Selling solutions and products to end-users is basically the same in any vertical market. Every customer needs a constant stream of communication and understanding. Schools, short of a few extra rules, regulations and constraints, have funds to spend the same as everyone else. They should be viewed and treated no differently than other customers.
Dealing with school boards, however, is one area where working with schools may be different. The contractor often will have to adjust to dealing with a customer who is not very experienced. School boards typically are made up of community leaders, and it never is certain that members of a board have knowledge regarding such things as security, safety, life safety and other technology-based systems. However, that can be an opportunity for electrical contractors. It means schools prefer to work with contractors they know they can trust.
The contractor and the board need to understand they can work together in a coordinated manner to ensure projects move forward. There are some relatively simple steps to help ensure working with entities, such as school boards, goes as smoothly as possible.
Subscribe to bids
The easiest way to start becoming an active participant in what schools are looking to buy is to track their bids.
This could work to a contractor’s advantage in several ways. Subscribing to bids outside of one’s comfort zone is a way to stay abreast of bids being circulated for such markets as communication, security, fire alarm, access control and networking storage. All of those systems require wire and cable, which means there may be a chance to pick up some extra work, possibly as a subcontractor.
After finishing one project for a school, keeping track of other work can help maintain a dialogue, as contractors can be useful consultants across a variety of systems.
Some school districts and universities have created workshops for those interested in doing business with them. These can be informative for contractors, as they help explain the district’s approach to relating to vendors, and they also open the door to networking with those who are the true decision makers and influencers. These venues give contractors the chance to explain peripheral offerings, such as maintenance, service and training.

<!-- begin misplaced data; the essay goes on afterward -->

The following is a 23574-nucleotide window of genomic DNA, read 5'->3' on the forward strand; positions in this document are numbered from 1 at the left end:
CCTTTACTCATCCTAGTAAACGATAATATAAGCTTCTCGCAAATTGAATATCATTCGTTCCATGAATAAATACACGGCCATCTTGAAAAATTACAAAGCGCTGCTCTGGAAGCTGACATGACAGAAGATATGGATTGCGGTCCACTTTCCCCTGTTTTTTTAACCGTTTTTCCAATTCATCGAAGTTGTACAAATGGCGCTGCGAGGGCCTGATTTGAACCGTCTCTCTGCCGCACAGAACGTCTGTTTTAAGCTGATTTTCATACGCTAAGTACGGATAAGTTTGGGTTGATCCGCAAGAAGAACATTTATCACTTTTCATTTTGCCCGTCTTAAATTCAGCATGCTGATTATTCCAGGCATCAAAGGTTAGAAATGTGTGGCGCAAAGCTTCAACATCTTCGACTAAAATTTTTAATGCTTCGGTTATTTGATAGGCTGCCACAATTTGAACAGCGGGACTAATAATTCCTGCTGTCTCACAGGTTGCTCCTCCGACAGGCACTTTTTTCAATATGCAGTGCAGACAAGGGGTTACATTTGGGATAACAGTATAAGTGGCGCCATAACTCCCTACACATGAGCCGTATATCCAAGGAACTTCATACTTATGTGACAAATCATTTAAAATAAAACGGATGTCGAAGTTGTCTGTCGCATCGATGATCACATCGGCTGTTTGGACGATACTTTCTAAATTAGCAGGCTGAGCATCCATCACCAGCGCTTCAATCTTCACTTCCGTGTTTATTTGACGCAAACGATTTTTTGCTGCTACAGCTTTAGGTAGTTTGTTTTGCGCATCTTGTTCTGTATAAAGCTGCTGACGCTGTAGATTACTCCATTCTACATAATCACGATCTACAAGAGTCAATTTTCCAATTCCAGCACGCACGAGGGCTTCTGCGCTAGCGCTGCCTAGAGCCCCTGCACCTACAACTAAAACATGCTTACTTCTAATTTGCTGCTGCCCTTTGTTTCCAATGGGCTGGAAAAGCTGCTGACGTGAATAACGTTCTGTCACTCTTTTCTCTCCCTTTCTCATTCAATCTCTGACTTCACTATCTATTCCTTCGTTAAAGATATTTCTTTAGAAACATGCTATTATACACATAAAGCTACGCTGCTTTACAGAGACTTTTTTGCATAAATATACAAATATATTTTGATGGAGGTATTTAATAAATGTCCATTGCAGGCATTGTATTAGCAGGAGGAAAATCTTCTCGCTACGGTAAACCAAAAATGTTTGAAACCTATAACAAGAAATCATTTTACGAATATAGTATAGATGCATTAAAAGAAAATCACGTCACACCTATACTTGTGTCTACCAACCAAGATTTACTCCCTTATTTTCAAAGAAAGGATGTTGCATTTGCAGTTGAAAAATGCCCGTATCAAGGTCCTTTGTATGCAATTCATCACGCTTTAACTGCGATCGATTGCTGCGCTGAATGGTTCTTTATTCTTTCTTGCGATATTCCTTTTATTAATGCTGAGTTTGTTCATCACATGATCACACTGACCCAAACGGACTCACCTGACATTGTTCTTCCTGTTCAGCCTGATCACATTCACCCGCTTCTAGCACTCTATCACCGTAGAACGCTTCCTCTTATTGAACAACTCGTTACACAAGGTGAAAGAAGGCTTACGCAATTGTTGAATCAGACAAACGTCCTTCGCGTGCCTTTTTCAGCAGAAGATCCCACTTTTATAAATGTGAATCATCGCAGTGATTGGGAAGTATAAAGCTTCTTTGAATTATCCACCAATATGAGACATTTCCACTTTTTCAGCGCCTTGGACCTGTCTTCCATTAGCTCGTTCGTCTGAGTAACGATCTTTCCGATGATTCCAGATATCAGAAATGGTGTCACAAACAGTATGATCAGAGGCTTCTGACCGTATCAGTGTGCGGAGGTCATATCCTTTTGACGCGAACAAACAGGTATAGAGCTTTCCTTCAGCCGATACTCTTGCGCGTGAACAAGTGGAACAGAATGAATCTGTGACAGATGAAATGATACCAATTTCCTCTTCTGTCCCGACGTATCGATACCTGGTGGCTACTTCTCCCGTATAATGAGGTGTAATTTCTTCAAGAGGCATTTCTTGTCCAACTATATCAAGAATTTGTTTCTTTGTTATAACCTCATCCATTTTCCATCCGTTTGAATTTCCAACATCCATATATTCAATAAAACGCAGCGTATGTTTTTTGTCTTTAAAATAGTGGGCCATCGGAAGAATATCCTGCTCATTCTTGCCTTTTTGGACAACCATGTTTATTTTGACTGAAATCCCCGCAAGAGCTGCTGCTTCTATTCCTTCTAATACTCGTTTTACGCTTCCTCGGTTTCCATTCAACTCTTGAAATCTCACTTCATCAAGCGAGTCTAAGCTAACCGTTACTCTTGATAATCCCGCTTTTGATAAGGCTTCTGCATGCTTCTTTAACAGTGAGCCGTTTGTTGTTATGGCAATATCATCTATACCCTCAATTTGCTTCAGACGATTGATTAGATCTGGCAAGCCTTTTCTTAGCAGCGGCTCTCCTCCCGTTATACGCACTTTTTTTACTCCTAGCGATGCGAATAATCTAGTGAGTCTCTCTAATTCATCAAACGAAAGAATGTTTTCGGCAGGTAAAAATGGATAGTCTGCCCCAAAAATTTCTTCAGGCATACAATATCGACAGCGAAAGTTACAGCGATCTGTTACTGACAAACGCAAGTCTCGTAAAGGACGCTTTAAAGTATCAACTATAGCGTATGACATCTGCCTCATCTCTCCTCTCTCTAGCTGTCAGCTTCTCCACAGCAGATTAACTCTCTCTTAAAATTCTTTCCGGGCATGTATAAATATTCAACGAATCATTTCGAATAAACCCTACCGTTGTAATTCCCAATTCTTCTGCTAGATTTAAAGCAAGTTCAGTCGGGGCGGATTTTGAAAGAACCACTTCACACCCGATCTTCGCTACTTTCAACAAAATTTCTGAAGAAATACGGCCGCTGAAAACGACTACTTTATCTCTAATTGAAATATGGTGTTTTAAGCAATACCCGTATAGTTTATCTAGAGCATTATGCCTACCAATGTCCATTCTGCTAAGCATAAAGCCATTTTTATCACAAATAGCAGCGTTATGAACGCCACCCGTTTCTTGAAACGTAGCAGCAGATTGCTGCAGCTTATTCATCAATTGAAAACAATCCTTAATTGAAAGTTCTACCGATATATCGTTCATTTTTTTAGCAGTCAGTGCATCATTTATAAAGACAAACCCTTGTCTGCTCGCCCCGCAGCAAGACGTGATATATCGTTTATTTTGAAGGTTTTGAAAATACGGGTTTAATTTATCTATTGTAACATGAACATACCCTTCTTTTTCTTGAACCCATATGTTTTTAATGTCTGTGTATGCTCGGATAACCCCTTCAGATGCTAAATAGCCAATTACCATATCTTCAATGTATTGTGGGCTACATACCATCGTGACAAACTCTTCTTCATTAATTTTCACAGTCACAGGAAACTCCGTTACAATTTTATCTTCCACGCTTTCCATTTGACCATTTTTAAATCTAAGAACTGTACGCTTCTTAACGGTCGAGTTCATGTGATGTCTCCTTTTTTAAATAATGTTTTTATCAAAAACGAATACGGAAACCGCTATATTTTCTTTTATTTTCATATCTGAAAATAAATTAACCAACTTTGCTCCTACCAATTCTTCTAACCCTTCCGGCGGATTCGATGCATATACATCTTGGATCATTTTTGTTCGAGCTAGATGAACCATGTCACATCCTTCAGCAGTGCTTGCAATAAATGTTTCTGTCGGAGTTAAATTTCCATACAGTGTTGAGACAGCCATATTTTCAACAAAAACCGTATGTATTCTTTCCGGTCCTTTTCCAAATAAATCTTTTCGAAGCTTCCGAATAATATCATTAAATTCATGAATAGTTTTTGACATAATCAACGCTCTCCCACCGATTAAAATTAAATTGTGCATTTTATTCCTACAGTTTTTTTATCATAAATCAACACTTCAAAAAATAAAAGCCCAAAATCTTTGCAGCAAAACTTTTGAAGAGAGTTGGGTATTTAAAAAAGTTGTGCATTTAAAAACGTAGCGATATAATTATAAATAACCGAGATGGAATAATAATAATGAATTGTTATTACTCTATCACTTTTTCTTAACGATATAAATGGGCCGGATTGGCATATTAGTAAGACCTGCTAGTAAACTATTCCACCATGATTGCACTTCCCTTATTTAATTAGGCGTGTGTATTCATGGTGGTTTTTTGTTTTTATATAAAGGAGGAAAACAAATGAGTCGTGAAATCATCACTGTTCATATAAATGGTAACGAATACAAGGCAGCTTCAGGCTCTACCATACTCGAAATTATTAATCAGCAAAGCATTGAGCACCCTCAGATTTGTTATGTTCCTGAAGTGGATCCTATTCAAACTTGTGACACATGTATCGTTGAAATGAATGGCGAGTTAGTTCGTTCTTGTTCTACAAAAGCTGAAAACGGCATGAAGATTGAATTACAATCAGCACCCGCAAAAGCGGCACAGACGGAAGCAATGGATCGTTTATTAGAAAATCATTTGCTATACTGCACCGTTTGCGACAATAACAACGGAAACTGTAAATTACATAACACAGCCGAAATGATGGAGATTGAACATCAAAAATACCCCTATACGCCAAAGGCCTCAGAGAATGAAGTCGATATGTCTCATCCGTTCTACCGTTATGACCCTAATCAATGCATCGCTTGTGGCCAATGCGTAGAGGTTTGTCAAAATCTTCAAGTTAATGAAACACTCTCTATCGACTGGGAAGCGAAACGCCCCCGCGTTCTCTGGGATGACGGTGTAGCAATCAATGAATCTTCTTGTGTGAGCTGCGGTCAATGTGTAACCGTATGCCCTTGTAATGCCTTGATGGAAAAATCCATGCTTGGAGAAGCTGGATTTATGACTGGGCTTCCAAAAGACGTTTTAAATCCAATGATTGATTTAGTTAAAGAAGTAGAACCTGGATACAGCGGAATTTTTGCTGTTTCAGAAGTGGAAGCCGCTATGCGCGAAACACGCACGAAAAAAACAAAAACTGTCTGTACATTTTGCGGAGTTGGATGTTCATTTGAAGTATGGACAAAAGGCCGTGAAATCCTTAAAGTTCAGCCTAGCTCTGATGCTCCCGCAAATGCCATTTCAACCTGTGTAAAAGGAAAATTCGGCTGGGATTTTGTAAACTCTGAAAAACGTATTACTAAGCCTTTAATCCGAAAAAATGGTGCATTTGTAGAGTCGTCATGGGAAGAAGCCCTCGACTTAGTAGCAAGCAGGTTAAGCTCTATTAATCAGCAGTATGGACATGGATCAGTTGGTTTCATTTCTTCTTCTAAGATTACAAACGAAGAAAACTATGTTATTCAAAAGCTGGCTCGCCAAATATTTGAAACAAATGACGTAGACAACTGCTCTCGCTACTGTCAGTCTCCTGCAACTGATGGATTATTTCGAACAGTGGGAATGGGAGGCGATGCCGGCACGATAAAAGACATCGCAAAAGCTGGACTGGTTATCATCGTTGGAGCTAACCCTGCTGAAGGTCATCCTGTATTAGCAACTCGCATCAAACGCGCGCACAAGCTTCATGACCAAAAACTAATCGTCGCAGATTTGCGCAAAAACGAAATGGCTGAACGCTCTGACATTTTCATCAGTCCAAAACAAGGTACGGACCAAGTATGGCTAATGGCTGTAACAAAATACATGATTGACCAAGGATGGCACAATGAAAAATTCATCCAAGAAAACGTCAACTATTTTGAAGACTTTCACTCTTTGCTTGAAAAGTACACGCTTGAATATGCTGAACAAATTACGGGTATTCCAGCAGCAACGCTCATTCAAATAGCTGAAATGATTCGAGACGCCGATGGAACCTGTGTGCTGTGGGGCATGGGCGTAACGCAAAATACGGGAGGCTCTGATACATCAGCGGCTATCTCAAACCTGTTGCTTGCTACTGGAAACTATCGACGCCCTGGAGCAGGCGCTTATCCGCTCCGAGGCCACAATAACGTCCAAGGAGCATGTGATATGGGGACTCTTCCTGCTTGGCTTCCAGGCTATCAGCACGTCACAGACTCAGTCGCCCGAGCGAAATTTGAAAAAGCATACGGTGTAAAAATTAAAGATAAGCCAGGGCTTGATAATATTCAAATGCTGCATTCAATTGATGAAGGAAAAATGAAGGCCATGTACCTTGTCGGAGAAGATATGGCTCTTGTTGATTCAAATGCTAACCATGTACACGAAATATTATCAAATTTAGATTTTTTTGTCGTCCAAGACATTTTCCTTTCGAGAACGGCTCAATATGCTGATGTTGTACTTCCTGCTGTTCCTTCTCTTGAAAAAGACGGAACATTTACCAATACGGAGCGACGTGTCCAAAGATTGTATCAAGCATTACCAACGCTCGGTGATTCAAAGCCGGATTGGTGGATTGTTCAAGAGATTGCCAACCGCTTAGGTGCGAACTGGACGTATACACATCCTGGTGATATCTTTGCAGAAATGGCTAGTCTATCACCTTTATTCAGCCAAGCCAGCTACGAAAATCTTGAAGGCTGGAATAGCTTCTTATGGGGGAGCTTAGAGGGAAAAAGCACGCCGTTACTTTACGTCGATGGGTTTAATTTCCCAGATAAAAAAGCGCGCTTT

Routine and contract maintenance is no less confusing in the education market. It is one of those things that remains critical after an installation, but often is overlooked and misunderstood. If no maintenance is being offered, suggest it and help create a program. It is an investment of little time and money and can prove to be a good way to keep in contact with customers.
Participate in meet-and-greets
You could easily introduce yourself to a school district or university and offer to have members of your staff visit the potential customer to answer any questions they may have.
This line of questioning could include the contractor’s experience and areas of expertise, information regarding technology trends and ideas, and suggestions for new items that the school may want to consider.
This can be extremely beneficial when one is targeting technology and communication projects. With the rapid rate of technology evolution, nonprofit entities, such as schools, often are looking for guidance and advice, which could prove to be an ideal way to be introduced and get involved with what could become an important customer.
In the end
There are other ways one can become a more visible presence with schools. Some of this involves common marketing sense. The list grows when one considers advertising in school publications, offering financial contributions for sponsorships, allowing students to become interns at your business, and donating leftover material and equipment for school use, etc.
Because of budgetary constraints and lengthy bidding policies, schools and other educational entities sometimes are overlooked as potential clients; they need to be sold the same as clients in other markets. Remember, it is important to pursue these ideas even after an initial contract has been established. Schools should be treated just like commercial customers. Keeping the lines of communication open is a way to make sure work progresses smoothly.
STONG-MICHAS, a freelance writer, lives in central Pennsylvania. She can be reached at JenLeahS@msn.com.